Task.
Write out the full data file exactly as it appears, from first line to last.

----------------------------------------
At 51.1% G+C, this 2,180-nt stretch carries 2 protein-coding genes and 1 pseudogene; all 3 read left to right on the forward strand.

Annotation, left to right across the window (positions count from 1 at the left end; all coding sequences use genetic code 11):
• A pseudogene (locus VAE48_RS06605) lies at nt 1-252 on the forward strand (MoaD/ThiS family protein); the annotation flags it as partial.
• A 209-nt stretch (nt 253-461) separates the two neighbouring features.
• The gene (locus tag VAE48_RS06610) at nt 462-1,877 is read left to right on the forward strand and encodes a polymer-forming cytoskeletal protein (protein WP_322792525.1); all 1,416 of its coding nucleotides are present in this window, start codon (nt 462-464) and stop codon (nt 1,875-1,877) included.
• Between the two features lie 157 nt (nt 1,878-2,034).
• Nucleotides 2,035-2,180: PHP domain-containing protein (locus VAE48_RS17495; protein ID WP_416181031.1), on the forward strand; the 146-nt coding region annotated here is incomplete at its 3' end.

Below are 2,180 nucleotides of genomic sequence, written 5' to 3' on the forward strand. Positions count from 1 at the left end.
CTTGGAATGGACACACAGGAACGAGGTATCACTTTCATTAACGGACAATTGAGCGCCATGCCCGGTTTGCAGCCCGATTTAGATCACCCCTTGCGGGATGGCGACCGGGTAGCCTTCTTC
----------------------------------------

At 51.1% G+C, this 2,180-nt stretch carries 2 protein-coding genes and 1 pseudogene; all 3 read left to right on the forward strand.

Annotation, left to right across the window (positions count from 1 at the left end; all coding sequences use genetic code 11):
• A pseudogene (locus VAE48_RS06605) lies at nt 1-252 on the forward strand (MoaD/ThiS family protein); the annotation flags it as partial.
• A 209-nt stretch (nt 253-461) separates the two neighbouring features.
• The gene (locus tag VAE48_RS06610) at nt 462-1,877 is read left to right on the forward strand and encodes a polymer-forming cytoskeletal protein (protein WP_322792525.1); all 1,416 of its coding nucleotides are present in this window, start codon (nt 462-464) and stop codon (nt 1,875-1,877) included.
• Between the two features lie 157 nt (nt 1,878-2,034).
• Nucleotides 2,035-2,180: PHP domain-containing protein (locus VAE48_RS17495; protein ID WP_416181031.1), on the forward strand; the 146-nt coding region annotated here is incomplete at its 3' end.

Below are 2,180 nucleotides of genomic sequence, written 5' to 3' on the forward strand. Positions count from 1 at the left end.
CTTGGAATGGACACACAGGAACGAGGTATCACTTTCATTAACGGACAATTGAGCGCCATGCCCGGTTTGCAGCCCGATTTAGATCACCCCTTGCGGGATGGCGACCGGGTAGCCTTCTTC